The AOIR 5.0 call for papers asks, “Is the internet everywhere?” This paper poses complementary questions: “Should the internet be everywhere?”, and if the internet should be ubiquitous, what should it look like? Drawing from Canadian focus group data, the paper explores experienced internet users’ opinions and attitudes about the value of the internet, demonstrating that despite its widely recognized benefits, many people embrace the internet somewhat reluctantly. The paper identifies four types of internet users who dynamically engage with the technology in different ways. Each type of user bears a set of distinguishing characteristics, which are drawn from analysis of internet users’ discussions about their activities on the internet, and their attitudes toward it. This paper considers how (or whether) ubiquitous internet access could be of benefit to each type of user, concluding that ubiquitous internet access is not yet expected to be in great demand by all types of internet users.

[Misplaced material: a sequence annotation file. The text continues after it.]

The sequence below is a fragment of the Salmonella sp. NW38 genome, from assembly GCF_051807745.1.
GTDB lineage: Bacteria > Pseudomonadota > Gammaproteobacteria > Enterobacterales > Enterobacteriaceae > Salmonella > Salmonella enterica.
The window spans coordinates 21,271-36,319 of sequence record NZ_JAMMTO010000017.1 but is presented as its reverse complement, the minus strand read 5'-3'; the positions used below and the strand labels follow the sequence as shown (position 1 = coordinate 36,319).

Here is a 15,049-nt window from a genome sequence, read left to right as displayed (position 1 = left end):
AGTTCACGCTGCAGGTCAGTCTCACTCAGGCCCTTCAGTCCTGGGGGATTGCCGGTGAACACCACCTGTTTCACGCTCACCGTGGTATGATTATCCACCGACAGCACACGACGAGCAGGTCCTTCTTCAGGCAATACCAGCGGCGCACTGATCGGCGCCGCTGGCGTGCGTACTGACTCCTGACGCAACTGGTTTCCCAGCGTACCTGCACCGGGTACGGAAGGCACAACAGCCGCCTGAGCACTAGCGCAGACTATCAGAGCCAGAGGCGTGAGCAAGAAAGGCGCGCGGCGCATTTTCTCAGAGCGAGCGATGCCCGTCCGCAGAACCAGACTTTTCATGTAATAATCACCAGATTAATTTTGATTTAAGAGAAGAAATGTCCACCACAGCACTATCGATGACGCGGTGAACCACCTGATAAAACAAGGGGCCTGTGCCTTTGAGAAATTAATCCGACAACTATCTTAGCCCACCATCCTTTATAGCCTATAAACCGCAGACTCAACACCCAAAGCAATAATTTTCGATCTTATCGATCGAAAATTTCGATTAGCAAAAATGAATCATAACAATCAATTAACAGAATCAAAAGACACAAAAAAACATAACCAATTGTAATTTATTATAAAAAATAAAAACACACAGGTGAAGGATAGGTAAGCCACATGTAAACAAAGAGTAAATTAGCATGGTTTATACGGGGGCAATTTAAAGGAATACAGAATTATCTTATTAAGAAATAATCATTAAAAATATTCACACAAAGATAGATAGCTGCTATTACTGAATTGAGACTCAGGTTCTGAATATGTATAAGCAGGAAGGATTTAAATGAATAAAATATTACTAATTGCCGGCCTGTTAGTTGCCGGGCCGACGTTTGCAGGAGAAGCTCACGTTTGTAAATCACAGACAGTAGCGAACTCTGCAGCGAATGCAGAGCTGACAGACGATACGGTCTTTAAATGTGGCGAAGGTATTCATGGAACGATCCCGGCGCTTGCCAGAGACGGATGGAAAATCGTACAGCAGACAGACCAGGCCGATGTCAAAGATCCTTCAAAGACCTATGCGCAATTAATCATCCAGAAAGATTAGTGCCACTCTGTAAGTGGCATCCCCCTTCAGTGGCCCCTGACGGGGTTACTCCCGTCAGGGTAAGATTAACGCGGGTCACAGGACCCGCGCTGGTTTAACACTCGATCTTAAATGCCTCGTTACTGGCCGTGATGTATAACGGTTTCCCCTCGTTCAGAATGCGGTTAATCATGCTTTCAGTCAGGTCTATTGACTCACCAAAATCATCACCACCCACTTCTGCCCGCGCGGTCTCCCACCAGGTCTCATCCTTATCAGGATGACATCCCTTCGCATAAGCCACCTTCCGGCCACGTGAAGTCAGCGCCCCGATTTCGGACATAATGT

Ritter, Teresa; Powell, Alison; and Middleton, Catherine A., "Should the Internet Be Everywhere? Perspectives on Ubiquitous Internet Access" (2004). Ted Rogers School of Information Technology Management Publications and Research. Paper 8.